Ministerial Lands


Ministerial Lands
Areas in Ohio with Ministerial Lands
six mile square divided into 36 mile square sections numbered starting one in the southeast corner and proceeding northward to six in the northeast, then seven west of one to twelve west of six, and so on to thirty six in the northwest corner
The plan for numbering sections of a township was adopted May 20, 1785. Section 29 was devoted to support of clergy in two land sales.

The Ministerial Lands were tracts of land in the Northwest Territory, later Ohio, that the Congress donated for the support of clergy.

In the contracts that the Congress wrote for purchases of large tracts of land in the Northwest Territory in the 1780s by the Ohio Company of Associates[1] and John Cleve Symmes[2], tracts of land were set aside for support of religion. This was before the passage of the Bill of Rights.[3] These land purchases were divided into townships six miles square arranged on a checkerboard pattern. Each township was further divided into one mile square sections numbered systematically from 1 to 36. In the Ohio Company and Symmes purchases, section 29 of each township, except the two townships set aside to support Ohio University, was set aside for support of religion. Ohio’s Ministerial Lands totaled 43,525 acres (176.14 km2).[3] Monies realized from the leasing or sale of section 29 were to be distributed to the township’s churches on a pro rata basis according to each denomination’s membership.[3] The legislature of the state was designated to be the trustee for the ministerial lands in the First purchase of the Ohio Company and the Symmes Purchase by Congress, while the trustees of the Ohio Company designated the Legislature as trustee of the sections in their second purchase.[3][4]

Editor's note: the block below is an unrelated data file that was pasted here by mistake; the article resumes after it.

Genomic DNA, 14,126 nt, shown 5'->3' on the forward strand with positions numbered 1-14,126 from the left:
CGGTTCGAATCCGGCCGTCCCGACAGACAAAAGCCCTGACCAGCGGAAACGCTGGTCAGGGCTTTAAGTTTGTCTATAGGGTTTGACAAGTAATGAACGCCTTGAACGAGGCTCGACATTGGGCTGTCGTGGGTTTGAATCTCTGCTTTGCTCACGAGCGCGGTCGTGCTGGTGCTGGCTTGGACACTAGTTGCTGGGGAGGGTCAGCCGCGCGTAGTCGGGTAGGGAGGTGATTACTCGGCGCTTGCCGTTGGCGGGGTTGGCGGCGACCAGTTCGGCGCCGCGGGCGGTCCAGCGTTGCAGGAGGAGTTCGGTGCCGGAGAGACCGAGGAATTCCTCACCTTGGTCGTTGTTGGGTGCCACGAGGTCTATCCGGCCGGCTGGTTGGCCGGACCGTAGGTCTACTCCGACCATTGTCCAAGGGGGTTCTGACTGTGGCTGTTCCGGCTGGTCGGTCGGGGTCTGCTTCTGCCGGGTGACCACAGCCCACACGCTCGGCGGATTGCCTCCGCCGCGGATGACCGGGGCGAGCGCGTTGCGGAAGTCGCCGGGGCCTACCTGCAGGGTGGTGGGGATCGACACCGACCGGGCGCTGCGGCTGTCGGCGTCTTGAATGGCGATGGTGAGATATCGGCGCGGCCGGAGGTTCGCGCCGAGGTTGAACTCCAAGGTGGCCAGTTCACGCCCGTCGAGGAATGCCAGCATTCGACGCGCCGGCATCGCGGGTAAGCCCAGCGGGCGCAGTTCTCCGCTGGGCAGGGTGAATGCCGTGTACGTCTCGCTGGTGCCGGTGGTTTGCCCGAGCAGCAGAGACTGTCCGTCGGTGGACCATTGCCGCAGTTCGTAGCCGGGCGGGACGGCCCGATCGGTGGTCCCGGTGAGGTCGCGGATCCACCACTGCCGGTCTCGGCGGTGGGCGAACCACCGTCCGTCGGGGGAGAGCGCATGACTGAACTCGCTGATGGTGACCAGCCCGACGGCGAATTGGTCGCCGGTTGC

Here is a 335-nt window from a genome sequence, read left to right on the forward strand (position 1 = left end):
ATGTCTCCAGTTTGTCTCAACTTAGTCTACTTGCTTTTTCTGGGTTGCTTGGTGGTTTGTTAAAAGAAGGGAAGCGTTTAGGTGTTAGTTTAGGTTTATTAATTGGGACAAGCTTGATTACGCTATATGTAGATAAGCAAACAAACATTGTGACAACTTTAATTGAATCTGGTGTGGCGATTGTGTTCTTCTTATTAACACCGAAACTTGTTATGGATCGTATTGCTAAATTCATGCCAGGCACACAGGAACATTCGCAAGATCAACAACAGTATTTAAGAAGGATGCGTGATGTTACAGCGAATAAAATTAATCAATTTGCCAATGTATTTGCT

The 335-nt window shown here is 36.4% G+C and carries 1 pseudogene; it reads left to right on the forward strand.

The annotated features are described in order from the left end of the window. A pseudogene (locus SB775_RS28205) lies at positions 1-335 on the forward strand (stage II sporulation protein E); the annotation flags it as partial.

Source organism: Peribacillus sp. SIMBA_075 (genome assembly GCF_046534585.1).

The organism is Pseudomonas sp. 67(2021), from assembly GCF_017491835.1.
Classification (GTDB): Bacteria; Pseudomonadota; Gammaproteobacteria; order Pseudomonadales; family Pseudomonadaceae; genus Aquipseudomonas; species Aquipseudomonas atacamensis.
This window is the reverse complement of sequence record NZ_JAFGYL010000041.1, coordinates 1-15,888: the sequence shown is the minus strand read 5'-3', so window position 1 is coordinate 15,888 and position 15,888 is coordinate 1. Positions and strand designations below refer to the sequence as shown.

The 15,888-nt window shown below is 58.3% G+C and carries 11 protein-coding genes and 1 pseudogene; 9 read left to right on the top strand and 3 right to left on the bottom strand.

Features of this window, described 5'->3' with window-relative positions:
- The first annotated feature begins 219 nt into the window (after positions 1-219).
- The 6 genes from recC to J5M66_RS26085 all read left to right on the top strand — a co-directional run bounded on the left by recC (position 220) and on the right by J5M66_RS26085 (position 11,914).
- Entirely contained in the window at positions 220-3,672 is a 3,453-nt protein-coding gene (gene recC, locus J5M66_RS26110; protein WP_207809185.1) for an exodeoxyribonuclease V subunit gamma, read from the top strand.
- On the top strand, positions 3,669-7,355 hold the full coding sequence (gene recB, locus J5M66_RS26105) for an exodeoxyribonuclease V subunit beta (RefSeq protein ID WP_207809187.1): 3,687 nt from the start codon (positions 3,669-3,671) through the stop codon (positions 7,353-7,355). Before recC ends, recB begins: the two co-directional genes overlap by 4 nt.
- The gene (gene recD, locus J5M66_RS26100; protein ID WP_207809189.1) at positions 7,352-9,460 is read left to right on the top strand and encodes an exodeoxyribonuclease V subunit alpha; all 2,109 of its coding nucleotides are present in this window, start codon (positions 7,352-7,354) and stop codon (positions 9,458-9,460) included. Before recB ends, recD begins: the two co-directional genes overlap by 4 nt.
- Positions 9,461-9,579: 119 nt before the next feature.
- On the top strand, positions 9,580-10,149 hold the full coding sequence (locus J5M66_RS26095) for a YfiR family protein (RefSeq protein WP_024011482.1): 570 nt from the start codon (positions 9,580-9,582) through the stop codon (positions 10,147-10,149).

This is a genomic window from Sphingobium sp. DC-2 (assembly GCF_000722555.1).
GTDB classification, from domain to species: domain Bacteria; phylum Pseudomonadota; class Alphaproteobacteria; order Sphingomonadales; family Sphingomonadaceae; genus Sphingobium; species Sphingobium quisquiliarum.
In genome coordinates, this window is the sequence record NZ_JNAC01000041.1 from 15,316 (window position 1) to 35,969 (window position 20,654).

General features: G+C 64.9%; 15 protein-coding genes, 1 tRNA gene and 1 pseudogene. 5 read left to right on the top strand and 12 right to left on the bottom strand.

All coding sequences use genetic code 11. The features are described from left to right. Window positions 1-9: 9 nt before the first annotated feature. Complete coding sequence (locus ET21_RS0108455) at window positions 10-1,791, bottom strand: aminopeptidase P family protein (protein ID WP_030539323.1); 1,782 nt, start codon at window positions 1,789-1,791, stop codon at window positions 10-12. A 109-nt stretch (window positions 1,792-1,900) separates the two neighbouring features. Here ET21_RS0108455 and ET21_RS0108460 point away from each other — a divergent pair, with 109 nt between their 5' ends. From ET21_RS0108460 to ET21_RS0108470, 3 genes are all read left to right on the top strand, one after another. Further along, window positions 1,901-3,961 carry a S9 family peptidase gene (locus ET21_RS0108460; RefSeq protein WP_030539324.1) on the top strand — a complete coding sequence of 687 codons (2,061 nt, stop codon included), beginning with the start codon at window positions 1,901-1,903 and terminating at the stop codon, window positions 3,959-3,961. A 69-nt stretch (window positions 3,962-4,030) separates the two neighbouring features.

In 1833[5], Congress authorized Ohio to sell Ministerial Lands and invest proceeds in a fund to support religion in the various townships in which they sat. This lasted until 1968, when the constitutionality of such church-state relationships was challenged. Congress then authorized the remaining ministerial funds to be dispersed for schools. In May, 1968, Ohio voters approved a constitutional amendment that directed any future ministerial income be used solely for educational purposes.[3]

Grants by the Government for support of religion came to an end in 1811 when President Monroe vetoed a bill for relief for a Baptist Society who had built a church on Government land in Salem Mississippi. He cited that the bill “comprises a principle and precedent for the appropriation of funds of the United States for the use and support of religious societies, contrary to the article of the Constitution which declares that Congress shall make no law respecting a religious establishment.” [6]

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References


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